“It wasn't the fact that I was surrounded by men getting changed that made me feel uncomfortable, it was the thought that I was making the rest of the lads uncomfortable by me being there, that made me feel out of place.”
A young GAA player has told OTB Sports about his experiences of being an openly gay male in the sport.
Brian Fennell is a 20-year-old Gaelic footballer who plays wing-back for his local team Arklow Geraldines Ballymoney in Wicklow. He captained their Junior C team to the Wilson Buttle Cup last September.
In his first year at university, Brian said he felt comfortable opening up about his sexuality.
“It was December 2019, and it was after spending my first six months in college… so I suppose it was like starting again. When I was in college, if I met a new person I just came out straight away.”
After opening up at college, Brian then decided to tell his club teammates.
“There wasn’t really a moment that I came out to the team one-on-one as there are a good few of the team that I would hang around with all the time.”
“So when I came out to my friends they were just accepting of that and then I think it just went gradually round the table. I didn't want to make it a big deal at the time by telling the team all together. They just found out”.
“A few of the lads off the team after training or in the pub came over and congratulated me and said their piece and it was never really made into a big deal and I’m kind of glad it wasn’t.”
On the pitch, Brian said he had not faced any discrimination as a gay man.
“I’ve never in my life had an incident (playing football) where my sexuality was brought up in a bad way. In clubs across the country there are many players from different cultural and ethnic backgrounds.”
“I can’t remember a time where any opposition has treated myself or my teammates badly based on our backgrounds. I’m not saying that this doesn’t happen, I’m just saying I haven’t been affected by it”.
“I think that the fact I haven’t had any incidents like this on the pitch shows how players have evolved and they're becoming more aware and accepting of a more diverse GAA”.
In October, UL Wolves became the first GAA team in the country to include the pride colours on their jersey. Brian admired the gesture given that his own twin brother, Ben, plays with the team.
“Knowing that my brother and his teammates will wear a jersey that promotes inclusivity makes me proud. When I first saw the jersey I really liked the idea. It was small and neat, but I thought it gave a really good message that UL supports the community. I think the GAA has done a lot to encourage LGBT inclusion, but could do more”.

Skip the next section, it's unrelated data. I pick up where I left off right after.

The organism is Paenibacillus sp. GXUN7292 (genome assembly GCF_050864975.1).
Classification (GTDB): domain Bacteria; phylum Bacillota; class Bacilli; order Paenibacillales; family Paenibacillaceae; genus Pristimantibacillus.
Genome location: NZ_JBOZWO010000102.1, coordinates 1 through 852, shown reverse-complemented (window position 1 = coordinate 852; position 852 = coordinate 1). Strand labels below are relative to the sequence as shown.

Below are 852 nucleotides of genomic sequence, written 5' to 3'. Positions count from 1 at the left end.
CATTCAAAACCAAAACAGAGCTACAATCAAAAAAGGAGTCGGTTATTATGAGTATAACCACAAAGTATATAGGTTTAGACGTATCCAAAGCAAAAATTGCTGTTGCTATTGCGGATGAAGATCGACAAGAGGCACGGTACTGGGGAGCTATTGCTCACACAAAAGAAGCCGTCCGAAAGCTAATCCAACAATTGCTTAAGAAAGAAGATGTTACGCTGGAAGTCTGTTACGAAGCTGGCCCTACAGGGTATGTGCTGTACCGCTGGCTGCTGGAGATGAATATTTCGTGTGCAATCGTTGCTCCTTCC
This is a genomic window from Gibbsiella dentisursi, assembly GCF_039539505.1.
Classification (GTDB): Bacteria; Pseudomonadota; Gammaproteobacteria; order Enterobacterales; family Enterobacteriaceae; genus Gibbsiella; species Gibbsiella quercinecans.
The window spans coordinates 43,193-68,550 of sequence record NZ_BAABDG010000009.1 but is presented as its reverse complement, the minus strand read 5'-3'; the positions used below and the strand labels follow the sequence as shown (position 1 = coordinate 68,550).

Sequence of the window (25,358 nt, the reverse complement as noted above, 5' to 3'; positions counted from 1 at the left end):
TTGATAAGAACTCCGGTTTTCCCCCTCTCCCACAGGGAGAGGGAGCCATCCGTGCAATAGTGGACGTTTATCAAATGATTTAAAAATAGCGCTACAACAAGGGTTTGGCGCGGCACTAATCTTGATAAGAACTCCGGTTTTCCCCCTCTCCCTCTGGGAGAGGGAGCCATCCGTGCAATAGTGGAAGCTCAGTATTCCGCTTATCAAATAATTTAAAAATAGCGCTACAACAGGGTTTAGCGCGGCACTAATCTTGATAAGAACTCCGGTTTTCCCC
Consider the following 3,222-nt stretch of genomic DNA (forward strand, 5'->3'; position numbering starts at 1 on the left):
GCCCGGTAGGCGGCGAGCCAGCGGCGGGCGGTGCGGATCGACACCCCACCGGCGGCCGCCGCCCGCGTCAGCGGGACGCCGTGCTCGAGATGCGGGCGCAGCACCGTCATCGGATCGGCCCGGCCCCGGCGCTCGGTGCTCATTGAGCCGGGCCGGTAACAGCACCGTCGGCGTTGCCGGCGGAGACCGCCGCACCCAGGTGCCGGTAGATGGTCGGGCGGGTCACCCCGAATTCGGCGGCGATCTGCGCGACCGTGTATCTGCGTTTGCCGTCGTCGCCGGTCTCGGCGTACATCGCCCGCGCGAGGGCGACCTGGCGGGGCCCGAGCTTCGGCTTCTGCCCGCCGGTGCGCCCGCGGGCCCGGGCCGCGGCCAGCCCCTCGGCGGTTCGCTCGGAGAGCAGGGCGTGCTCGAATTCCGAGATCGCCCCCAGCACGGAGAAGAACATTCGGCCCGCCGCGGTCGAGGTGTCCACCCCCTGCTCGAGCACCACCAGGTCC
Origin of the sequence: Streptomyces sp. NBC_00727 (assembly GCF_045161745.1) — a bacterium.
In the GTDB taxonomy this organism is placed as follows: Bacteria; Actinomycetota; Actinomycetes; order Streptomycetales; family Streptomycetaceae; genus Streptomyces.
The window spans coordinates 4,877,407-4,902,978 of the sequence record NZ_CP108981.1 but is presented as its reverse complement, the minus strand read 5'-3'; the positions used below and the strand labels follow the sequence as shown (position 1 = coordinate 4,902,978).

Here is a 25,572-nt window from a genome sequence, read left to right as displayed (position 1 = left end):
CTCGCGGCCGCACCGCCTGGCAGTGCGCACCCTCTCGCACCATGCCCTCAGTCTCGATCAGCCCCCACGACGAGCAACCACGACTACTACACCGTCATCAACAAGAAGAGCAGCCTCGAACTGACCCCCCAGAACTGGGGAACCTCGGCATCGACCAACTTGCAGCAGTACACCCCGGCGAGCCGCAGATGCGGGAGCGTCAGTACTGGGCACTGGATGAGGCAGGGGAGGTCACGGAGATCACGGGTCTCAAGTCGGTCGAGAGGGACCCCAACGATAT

“I remember in 2015 a match between Dublin and Tyrone, David Gough wanted to wear a rainbow wristband whilst refereeing but he was refused permission to wear it. It’s situations like that, where I wonder if the GAA are doing enough to promote inclusivity in the sport.”
In September, Brian moved to Charles University in Prague, Czech Republic on an Erasmus year from NUI Maynooth, studying History and Geography and joined their GAA team, Prague Hibernians.
Joining a new team meant that Brian was faced with coming out once again.
“I think it was just dropped in conversation whenever we were drinking. The women’s team here is very close to the men’s. We had nights out together and the girls would mention it to the lads. I had a 10-second conversation with some of the lads about it and that was it. I don't think there was really a need to talk about it more because it was more of an acknowledgement than telling them.”
While Brian was able to be open about his sexuality with his club, this is not the experience of every LGBTQ+ player in the association. Na Gaeil Aeracha, one of the newest clubs on the island, offers a safe space for these players.
Out of over 2,200 GAA clubs across all 32 counties, Na Gaeil Aeracha are Ireland’s first explicitly LGBTQ+ club, designed to be inclusive but open to anyone.
Founder and Chairperson Karl O’Seanain spoke to OTB Sports about how he started the team back in September 2020.
“It all started with a tweet. I had the idea that I wanted to get involved with a GAA club. I threw out a tweet saying that if anybody else was looking to get involved with a GAA club and they were part of the LGBTQ+ community, to let me know and the tweet kind of took off,” O’Seanain said.
Vice Chairperson Emma Loo spoke about the difficulties that male players face compared to female players when it comes to their sexuality.
“I think maybe with ladies football, and camogie, it might be that people are more accepting and I think it really comes down to this pressure to be hyper-masculine in the GAA and I think that's why maybe some guys don't feel safe to come out.
"They might be judged and it might affect their career. There's so many factors that they have to consider, maybe that's why they don't feel comfortable”.
Jessica Fletcher is a member of Na Gaeil Aeracha’s women's team and she spoke to OTB Sports about the togetherness of the club.
“Coming into the club, it was like walking into a group of friends that you didn't know you had”.
“As a queer person myself, it's really great to have those supports in sport where maybe you felt different before. Having other people in the same situation as you that you can talk to as friends and as your teammate is really great”, Fletcher said.
Brian offered advice for those that find themselves in the same situation that he was in a few years ago.
“Don't come out until you’re ready and I wouldn't really get pressured into coming out. Just because you're gay doesn't mean you can't play football, don't fall to the stereotypes and just be who you want to be. Play what you want to play and don’t let anyone get in the way.”
Written by: Luke Delaney, Sean Crosbie, Sean Comber.